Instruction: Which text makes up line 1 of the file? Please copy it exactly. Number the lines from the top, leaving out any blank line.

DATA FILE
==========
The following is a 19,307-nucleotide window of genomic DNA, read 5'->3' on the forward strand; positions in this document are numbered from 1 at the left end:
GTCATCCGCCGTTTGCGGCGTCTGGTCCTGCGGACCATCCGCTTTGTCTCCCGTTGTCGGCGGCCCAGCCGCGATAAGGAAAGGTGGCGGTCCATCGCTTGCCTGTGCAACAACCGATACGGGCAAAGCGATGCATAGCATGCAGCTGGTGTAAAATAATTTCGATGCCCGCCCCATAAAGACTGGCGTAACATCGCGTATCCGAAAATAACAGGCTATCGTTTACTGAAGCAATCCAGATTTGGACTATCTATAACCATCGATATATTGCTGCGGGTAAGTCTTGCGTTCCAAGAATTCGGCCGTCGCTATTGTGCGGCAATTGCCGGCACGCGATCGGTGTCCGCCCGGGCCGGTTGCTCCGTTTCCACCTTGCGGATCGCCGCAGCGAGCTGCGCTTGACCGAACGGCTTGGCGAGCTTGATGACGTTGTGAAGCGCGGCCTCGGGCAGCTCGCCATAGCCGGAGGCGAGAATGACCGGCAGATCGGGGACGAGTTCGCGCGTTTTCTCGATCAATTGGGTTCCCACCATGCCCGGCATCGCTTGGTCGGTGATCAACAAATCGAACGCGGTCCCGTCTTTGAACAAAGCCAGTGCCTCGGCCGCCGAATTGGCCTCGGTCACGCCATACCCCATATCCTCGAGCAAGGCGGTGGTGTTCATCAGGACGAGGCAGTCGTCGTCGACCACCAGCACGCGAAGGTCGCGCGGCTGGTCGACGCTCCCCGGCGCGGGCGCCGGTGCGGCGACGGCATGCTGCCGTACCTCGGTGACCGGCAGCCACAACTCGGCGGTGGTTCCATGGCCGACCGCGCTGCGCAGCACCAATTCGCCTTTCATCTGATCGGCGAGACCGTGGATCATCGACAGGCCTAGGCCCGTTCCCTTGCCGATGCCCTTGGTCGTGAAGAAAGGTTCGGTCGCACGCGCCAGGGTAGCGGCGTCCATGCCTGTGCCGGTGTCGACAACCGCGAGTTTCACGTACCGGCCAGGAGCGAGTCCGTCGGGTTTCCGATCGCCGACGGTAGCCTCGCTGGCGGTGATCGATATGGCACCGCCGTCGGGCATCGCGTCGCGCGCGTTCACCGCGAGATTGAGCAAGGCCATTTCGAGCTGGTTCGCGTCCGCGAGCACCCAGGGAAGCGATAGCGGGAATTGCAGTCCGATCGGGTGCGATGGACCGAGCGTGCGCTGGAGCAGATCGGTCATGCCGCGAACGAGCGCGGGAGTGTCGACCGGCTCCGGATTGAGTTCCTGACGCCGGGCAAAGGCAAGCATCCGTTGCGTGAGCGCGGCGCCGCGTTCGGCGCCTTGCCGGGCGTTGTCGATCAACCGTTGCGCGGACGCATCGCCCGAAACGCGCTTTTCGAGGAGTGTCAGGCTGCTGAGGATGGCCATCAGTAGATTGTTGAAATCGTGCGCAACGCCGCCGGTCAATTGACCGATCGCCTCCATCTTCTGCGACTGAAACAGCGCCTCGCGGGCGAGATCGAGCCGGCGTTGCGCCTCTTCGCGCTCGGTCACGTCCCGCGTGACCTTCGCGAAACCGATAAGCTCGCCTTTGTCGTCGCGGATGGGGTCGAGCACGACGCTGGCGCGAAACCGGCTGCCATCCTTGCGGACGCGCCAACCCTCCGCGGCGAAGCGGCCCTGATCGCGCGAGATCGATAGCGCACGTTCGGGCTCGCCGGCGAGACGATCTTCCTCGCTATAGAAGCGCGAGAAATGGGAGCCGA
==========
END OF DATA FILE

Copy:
The following is a 19,307-nucleotide window of genomic DNA, read 5'->3' on the forward strand; positions in this document are numbered from 1 at the left end: